9 - Nakajima F, Sakaguchi M, Oka H et al. Prevalence of Helicobacterpylori antibodies in long-term dialysis patients. Nephrology2004;9:73–6.
10 - Al-Mueilo SH. Gastroduodenal lesions and Helicobacterpylori infection in hemodialysis patients. Saudi Med J 2004;25:1010–14.
11 - Trimarchi H, Forrester M, Schropp J, Pereyra H, Freixas EA.Low initial vitamin B12 levels in Helicobacter pylori—positivepatients on chronic hemodialysis. Nephron ClinPract2004;96:c28–32.
12 - Blusiewicz K, Rydzewska G, Rydzewski A. Gastric juiceammonia and urea concentrations and their relation to gastricmucosa injury in patients maintained on chronic hemodialysis.RoczAkad Med Bialymst2005;50:188–92.
13 - Lentine KL, Parsonnet J, Taylor I,Wrone EM, Lafayette RA.Associations of serologic markers of infection and inflammationwith vascular disease events and mortality in Americandialysis patients. Clin ExpNephrol2006;10:55–62.
14 - Gioe FP, Cudia B, Romano G et al. Role and clinical importanceof Helicobacter pylori infection in hemodialysis patients.G Chir2008;29:81–4.
15 - Sugimoto M, Sakai K, Kita M, Imanishi J, Yamaoka Y. Prevalenceof Helicobacter pylori infection in long-term hemodialysispatients. Kidney Int2009;75:96–103.
16 - LuiSL,Wong WM, Ng SY, Chan TM, Lai KN, Lo WK. Seroprevalenceof Helicobacter pylori in Chinese patients on continuousambulatory peritoneal dialysis. Nephrology 2005;10:21–4.
17 - Altay M,Turgut F, Akay H et al. Dyspepsia inTurkish patientson continuous ambulatory peritoneal dialysis. IntUrolNephrol2008;40:211–17.
18 - Schoonjans R, Van VB, Vandamme W et al. Dyspepsia andgastroparesis in chronic renal failure: the role of Helicobacterpylori. ClinNephrol2002;57:201–7.
19 - Strid H, Simren M, StotzerPO, Abrahamsson H, BjornssonES. Delay in gastric emptying in patients with chronic renalfailure. Scand J Gastroenterol2004;39:516–20.
20 - Moriyama T, Matsumoto T, Hirakawa K, et al. Helicobacter pylori status and esophagogastroduodenal mucosallesions in patients with end-stage renal failure on maintenancehemodialysis. J Gastroenterol2010;45:515–522.
21 - Munoz de Bustillo E, Sanchez Tomero JA, Sanz JC, Moreno JA,Jimenez I, Lopez-Brea M, et al. Eradication and follow-up ofHelicobacter pylori infection in hemodialysis patients. Nephron.1998;79:55–60.
22 - O° zgur O, Boyacioglu S, Ozdogan M, Gur G, Telatar H, HaberalM. Helicobacter pylori infection in haemodialysis patients andreal transplant recipients. Nephrol Dial Transplant. 1997;12:289–91.
23 - Huang JJ, Huang CJ, Ruaan MK, Chen KW, Yen TS, Sheu BS.Diagnostic efficacy of (13) C-urea breath test for Helicobacterpylori infection in hemodialysis patients. Am J Kidney Dis.2000;36:124–9.
24 - Valle J, Kekki M, Sipponen P, Ihamaki T, Siurala M. Long-termcourse and consequence of Helicobacter pylori gastritis. Resultsof a 32-year follow-up study. Scand J Gastroenterol. 1996;31:546–50.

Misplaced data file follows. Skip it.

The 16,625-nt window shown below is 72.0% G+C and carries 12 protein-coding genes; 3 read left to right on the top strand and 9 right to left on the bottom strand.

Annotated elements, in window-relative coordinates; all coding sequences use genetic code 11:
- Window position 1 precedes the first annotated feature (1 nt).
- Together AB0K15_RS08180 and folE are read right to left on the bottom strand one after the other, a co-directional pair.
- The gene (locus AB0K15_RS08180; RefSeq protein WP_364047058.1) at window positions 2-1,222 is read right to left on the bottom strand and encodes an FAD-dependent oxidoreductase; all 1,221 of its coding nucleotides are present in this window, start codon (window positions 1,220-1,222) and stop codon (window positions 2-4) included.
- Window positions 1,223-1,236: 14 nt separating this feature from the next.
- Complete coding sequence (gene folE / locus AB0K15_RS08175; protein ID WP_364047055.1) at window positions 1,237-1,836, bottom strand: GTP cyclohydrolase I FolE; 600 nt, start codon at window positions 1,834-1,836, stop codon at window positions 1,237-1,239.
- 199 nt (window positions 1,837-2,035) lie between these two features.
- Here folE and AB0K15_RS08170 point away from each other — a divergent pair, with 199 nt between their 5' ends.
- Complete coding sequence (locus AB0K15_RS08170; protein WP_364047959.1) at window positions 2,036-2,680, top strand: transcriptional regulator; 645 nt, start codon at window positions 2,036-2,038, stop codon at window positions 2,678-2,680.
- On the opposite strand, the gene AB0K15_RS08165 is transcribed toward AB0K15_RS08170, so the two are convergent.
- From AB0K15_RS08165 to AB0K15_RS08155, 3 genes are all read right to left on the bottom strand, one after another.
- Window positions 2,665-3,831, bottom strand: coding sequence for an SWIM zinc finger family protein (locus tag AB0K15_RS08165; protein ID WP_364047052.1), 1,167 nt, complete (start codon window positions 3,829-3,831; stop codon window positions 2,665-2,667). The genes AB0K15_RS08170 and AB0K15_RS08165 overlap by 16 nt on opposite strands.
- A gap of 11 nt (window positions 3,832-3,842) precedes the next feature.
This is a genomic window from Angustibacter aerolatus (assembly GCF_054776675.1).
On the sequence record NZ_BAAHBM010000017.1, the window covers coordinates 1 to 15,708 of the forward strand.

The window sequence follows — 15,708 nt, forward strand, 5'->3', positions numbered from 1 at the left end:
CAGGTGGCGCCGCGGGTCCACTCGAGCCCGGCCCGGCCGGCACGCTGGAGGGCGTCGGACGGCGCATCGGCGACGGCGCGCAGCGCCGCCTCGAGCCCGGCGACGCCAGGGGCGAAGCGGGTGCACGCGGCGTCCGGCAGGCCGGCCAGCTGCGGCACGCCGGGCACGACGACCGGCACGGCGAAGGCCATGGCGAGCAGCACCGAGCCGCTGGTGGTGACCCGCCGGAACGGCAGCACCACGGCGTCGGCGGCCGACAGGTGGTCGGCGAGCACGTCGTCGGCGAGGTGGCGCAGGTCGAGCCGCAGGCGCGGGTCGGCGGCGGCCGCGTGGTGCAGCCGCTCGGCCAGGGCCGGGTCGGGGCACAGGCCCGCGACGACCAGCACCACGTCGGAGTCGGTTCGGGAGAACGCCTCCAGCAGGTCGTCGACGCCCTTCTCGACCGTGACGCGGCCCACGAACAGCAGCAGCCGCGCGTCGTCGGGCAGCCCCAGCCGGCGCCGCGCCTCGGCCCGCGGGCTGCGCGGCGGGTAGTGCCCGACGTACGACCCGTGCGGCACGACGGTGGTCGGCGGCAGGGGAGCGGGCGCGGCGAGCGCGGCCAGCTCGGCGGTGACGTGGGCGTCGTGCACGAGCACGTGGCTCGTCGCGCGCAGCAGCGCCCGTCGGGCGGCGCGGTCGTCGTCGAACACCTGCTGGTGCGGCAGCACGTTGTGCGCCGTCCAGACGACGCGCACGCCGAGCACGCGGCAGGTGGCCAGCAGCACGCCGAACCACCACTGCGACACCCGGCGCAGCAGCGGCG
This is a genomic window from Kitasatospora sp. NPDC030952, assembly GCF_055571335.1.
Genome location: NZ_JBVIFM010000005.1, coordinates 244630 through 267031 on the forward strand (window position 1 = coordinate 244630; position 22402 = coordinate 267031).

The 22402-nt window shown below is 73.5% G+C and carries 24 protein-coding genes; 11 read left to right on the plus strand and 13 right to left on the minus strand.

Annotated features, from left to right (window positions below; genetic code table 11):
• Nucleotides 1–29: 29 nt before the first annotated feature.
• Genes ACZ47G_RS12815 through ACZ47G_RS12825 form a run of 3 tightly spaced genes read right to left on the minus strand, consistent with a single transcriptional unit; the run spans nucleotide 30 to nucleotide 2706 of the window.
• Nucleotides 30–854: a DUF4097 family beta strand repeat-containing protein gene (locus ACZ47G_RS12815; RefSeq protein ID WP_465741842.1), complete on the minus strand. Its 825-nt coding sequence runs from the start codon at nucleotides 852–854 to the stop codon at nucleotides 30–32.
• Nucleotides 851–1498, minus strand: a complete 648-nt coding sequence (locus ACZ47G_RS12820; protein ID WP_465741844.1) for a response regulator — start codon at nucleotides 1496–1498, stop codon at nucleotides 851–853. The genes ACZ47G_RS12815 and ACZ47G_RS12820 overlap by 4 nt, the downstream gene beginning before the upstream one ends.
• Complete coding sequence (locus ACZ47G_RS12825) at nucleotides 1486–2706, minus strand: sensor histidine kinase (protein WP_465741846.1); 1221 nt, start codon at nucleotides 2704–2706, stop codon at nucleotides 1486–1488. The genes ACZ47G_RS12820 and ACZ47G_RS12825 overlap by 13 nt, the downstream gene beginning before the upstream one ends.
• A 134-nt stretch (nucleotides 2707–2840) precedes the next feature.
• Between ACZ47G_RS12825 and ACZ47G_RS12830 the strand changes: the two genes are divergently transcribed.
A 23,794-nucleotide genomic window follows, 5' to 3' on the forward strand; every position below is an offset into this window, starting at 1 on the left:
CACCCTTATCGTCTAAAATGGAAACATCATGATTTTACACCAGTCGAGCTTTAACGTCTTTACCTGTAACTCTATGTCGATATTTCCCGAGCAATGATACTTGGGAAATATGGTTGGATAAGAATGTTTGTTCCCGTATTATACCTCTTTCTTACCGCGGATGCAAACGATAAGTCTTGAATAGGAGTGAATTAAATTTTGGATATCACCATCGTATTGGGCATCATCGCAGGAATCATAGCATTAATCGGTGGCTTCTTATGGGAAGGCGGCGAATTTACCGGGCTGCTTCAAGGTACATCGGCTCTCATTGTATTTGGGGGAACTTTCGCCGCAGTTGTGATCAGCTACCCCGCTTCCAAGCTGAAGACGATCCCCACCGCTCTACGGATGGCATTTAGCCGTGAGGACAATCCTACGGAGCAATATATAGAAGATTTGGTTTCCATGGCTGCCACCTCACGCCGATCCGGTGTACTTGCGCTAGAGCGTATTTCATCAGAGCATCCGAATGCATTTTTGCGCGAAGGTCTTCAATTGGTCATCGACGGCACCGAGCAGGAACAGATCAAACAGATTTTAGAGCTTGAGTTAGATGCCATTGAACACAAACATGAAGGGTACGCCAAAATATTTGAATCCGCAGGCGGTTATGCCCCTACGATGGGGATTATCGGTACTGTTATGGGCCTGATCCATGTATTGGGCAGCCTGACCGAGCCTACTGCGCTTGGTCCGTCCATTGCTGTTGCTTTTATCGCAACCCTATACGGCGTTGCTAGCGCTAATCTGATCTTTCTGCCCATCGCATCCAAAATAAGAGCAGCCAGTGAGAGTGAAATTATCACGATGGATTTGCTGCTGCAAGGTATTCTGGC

25 - Rocha GA, Queiroz DM, Mendes EN et al. Indirect immunofluorescencedetermination of the frequency of anti-H. pyloriantibodies in Brazilian blood donors. Braz J Med BiolRes1992;25:683–9.
26 - Perez-Perez GI, Taylor DN, Bodhidatta L et al. Seroprevalenceof Helicobacter pylori infections in Thailand. J Infect Dis1990; 161:1237–41.
27 - Sugimoto M, Yamaoka Y. Review of Helicobacter pylori infection and chronicalfailure. Therapeutic Apheresis and Dialysis 2011; 15:1–9.
28 - Gladziwa U, Haase G, Handt S et al. Prevalence of Helicobacterpylori in patients with chronic renal failure. NephrolDial Transplant 1993; 8:301–6.
29 - Hwang IR, Kodama T, Kikuchi S et al. Effect of interleukin 1polymorphisms on gastric mucosal interleukin 1beta productionin Helicobacter pylori infection. Gastroenterology 2002;123:1793–803.
30 - Wesdorp RI, Falcao HA, Banks PB, Martino J, Fischer JE.Gastrin and gastric acid secretion in renal failure. Am J Surg1981;141:334–8.
31 - Miyake K, Tsukui T, Futagami S, Tatsuguchi A, Shinoki A,Hiratsuka T, et al. Effect of acid suppression therapy on developmentof gastric erosions after cure of Helicobacter pyloriinfection. Aliment PhamacolTher. 2002;16[Suppl 2]:210–6.
32 - Kawaguchi Y, Mine T, Kawana I, et al. Gastroesophageal Reflux Disease in Hemodialysis Patients. Tokai J ExpClin Med. 2009; 34: 48-52.
33 - Kawaguchi Y, Mine T, Kawana I, et al. Gastroesophageal Reflux Disease in Chronic Renal Failure Patients: evaluation by endoscopic examination. Tokai J ExpClin Med. 2009; 34: 80-83.
34 - Doherty CC. Gastrointestinal bleeding in dialysis patients.Nephron. 1993;63:132–6.
35 - Ota K,Yamashita N, Suzuki T, AgishiT.Malignanttumours indialysis patients: a nationwidesurvey. Proc Eur Dial TransplantAssoc1981;18:724–30.
36 - Itatsu T, Miwa H, Nagahara A et al. Eradication of Helicobacterpylori in hemodialysis patients. Ren Fail 2007;29:97–102.
37 - Mak SK, Loo CK,Wong AM et al. Efficacy of a 1-week courseof proton-pump inhibitor-based triple therapy for eradicatingHelicobacter pylori in patients with and without chronic renalfailure. Am J Kidney Dis 2002;40:576–81.
38 - Mak SK, Loo CK, Wong PN et al. A retrospective study onefficacy of proton-pump inhibitor-based triple therapy foreradication of Helicobacter pylori in patients with chronicrenal failure. Singapore Med J 2003;44:74–8.
39 - Sheu BS, Huang JJ,YangHB,HuangAH,WuJJ.The selectionof triple therapy for Helicobacter pylori eradication in chronicrenal insufficiency. Aliment PharmacolTher2003;17:1283–90.
40 - Tseng GY,LinHJ,Fang CT et al. Recurrence of peptic ulcer inuraemic and non-uraemic patients after Helicobacter pylorieradication: a 2-year study. Aliment PharmacolTher2007;26:925–33.
41 - Arancibia A, Drouguett MT, Fuentes G et al. Pharmacokineticsof amoxicillin in subjects with normal and impaired renalfunction. Int J ClinPharmacolTherToxicol1982;20:447–53.
42 - Jones DP, Gaber L, Nilsson GR, Brewer ED, Stapleton FB.Acute renal failure following amoxicillin overdose. ClinPediatr1993;32:735–9.
43 - Aydemir S, Boyacioglu S, Gur G et al. Helicobacter pyloriinfection in hemodialysis patients: susceptibility to amoxicillinand clarithromycin. World J Gastroenterol2005;11:842–5.